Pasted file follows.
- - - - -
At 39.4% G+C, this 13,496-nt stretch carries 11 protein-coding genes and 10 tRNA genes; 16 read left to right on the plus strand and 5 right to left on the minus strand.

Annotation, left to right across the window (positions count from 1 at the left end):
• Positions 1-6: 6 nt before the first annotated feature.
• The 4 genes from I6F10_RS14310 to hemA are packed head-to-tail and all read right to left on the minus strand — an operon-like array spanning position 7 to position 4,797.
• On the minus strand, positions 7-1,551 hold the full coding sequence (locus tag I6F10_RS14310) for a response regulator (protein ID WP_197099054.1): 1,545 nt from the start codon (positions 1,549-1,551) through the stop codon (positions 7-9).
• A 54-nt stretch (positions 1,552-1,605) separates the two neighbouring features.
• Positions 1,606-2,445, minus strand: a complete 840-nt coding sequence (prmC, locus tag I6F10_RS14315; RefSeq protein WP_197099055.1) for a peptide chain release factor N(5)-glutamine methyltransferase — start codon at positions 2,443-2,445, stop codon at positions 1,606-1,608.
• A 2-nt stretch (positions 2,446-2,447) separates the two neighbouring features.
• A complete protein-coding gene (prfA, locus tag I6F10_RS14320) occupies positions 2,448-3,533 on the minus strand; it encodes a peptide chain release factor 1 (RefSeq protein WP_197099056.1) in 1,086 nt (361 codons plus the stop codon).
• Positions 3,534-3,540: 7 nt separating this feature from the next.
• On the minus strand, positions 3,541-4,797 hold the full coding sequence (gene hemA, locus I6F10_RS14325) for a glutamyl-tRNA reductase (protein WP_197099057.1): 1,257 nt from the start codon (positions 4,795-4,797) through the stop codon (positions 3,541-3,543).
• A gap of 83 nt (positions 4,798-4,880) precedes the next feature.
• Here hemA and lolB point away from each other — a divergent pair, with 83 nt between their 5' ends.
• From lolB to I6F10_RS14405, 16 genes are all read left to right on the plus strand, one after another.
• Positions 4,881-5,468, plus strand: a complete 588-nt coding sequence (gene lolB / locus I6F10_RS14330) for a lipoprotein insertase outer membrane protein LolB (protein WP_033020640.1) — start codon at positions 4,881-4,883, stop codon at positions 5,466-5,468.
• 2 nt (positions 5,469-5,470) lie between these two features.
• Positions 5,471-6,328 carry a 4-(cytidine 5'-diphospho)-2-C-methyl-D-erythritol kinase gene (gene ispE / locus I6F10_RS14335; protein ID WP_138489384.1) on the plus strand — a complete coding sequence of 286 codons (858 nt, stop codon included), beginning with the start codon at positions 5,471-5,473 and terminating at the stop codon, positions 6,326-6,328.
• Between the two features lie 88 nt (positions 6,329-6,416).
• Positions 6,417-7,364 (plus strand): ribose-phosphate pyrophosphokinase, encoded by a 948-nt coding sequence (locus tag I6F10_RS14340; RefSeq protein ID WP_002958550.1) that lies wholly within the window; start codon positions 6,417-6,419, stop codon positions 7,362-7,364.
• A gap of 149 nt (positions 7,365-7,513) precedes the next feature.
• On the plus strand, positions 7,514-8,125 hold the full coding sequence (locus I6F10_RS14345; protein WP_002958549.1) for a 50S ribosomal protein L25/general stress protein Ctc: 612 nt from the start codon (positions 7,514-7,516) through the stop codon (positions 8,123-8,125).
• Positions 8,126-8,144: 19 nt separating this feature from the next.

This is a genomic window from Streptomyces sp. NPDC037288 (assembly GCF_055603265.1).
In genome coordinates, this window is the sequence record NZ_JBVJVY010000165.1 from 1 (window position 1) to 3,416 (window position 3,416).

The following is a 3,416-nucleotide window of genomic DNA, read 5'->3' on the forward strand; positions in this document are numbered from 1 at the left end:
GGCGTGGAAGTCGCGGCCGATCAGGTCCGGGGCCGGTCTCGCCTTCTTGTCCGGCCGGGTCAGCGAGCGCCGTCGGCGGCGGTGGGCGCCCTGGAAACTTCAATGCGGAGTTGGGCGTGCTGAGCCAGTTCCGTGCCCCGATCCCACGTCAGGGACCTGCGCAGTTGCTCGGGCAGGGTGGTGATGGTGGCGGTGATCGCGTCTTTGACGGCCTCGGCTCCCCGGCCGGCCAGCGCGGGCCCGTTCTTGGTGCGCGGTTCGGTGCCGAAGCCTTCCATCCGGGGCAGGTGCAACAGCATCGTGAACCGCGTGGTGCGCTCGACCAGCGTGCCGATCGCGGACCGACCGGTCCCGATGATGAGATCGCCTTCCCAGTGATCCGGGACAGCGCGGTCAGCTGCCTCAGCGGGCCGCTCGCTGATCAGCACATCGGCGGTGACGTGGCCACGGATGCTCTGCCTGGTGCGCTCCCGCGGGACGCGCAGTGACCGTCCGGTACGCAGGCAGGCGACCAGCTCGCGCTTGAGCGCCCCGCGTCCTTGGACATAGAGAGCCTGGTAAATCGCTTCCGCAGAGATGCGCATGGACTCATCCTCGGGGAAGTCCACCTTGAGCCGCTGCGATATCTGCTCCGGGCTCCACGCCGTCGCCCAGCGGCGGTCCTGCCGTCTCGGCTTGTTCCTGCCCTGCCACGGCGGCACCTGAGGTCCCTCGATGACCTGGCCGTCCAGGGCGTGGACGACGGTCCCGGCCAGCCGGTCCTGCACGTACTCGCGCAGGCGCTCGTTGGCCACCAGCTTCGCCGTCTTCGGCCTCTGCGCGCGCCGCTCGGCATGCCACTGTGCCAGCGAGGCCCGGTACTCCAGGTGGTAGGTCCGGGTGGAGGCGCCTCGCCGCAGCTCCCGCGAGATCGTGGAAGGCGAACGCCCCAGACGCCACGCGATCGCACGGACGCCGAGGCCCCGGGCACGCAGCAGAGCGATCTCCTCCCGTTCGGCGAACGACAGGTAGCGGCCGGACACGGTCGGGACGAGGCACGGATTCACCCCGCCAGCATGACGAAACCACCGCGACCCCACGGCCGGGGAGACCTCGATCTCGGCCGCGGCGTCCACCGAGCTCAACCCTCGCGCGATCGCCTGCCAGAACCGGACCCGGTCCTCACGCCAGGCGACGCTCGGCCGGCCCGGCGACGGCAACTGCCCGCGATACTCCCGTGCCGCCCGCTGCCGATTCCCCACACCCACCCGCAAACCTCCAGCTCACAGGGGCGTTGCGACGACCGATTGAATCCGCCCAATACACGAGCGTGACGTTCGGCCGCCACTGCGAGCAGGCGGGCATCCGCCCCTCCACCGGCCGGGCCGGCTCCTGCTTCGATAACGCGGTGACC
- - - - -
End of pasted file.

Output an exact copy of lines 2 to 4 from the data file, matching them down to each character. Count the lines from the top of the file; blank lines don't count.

Annotation, left to right across the window (positions count from 1 at the left end):
• Positions 1-6: 6 nt before the first annotated feature.
• The 4 genes from I6F10_RS14310 to hemA are packed head-to-tail and all read right to left on the minus strand — an operon-like array spanning position 7 to position 4,797.